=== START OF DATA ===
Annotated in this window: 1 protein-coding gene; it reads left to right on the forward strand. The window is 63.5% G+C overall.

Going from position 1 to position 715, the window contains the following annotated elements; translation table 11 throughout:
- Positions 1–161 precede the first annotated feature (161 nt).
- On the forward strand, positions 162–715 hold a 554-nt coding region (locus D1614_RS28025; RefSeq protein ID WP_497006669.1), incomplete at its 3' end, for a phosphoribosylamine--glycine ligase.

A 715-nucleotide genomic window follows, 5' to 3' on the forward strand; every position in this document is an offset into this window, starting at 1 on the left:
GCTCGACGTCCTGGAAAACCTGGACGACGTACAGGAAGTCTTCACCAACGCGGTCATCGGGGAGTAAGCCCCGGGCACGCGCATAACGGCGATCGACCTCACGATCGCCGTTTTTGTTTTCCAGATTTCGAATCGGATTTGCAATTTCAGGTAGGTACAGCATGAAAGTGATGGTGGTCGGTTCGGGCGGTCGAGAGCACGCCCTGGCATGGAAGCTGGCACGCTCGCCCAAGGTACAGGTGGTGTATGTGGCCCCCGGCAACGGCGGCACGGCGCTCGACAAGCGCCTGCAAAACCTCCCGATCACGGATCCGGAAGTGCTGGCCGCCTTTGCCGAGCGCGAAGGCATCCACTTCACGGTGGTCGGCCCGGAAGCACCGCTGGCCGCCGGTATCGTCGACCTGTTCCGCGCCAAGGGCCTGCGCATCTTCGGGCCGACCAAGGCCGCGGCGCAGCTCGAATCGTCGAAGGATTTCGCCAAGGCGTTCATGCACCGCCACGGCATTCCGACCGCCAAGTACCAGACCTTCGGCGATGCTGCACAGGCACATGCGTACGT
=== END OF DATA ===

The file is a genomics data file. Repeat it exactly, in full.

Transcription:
Annotated in this window: 1 protein-coding gene; it reads left to right on the forward strand. The window is 63.5% G+C overall.

Going from position 1 to position 715, the window contains the following annotated elements; translation table 11 throughout:
- Positions 1–161 precede the first annotated feature (161 nt).
- On the forward strand, positions 162–715 hold a 554-nt coding region (locus D1614_RS28025; RefSeq protein ID WP_497006669.1), incomplete at its 3' end, for a phosphoribosylamine--glycine ligase.

A 715-nucleotide genomic window follows, 5' to 3' on the forward strand; every position in this document is an offset into this window, starting at 1 on the left:
GCTCGACGTCCTGGAAAACCTGGACGACGTACAGGAAGTCTTCACCAACGCGGTCATCGGGGAGTAAGCCCCGGGCACGCGCATAACGGCGATCGACCTCACGATCGCCGTTTTTGTTTTCCAGATTTCGAATCGGATTTGCAATTTCAGGTAGGTACAGCATGAAAGTGATGGTGGTCGGTTCGGGCGGTCGAGAGCACGCCCTGGCATGGAAGCTGGCACGCTCGCCCAAGGTACAGGTGGTGTATGTGGCCCCCGGCAACGGCGGCACGGCGCTCGACAAGCGCCTGCAAAACCTCCCGATCACGGATCCGGAAGTGCTGGCCGCCTTTGCCGAGCGCGAAGGCATCCACTTCACGGTGGTCGGCCCGGAAGCACCGCTGGCCGCCGGTATCGTCGACCTGTTCCGCGCCAAGGGCCTGCGCATCTTCGGGCCGACCAAGGCCGCGGCGCAGCTCGAATCGTCGAAGGATTTCGCCAAGGCGTTCATGCACCGCCACGGCATTCCGACCGCCAAGTACCAGACCTTCGGCGATGCTGCACAGGCACATGCGTACGT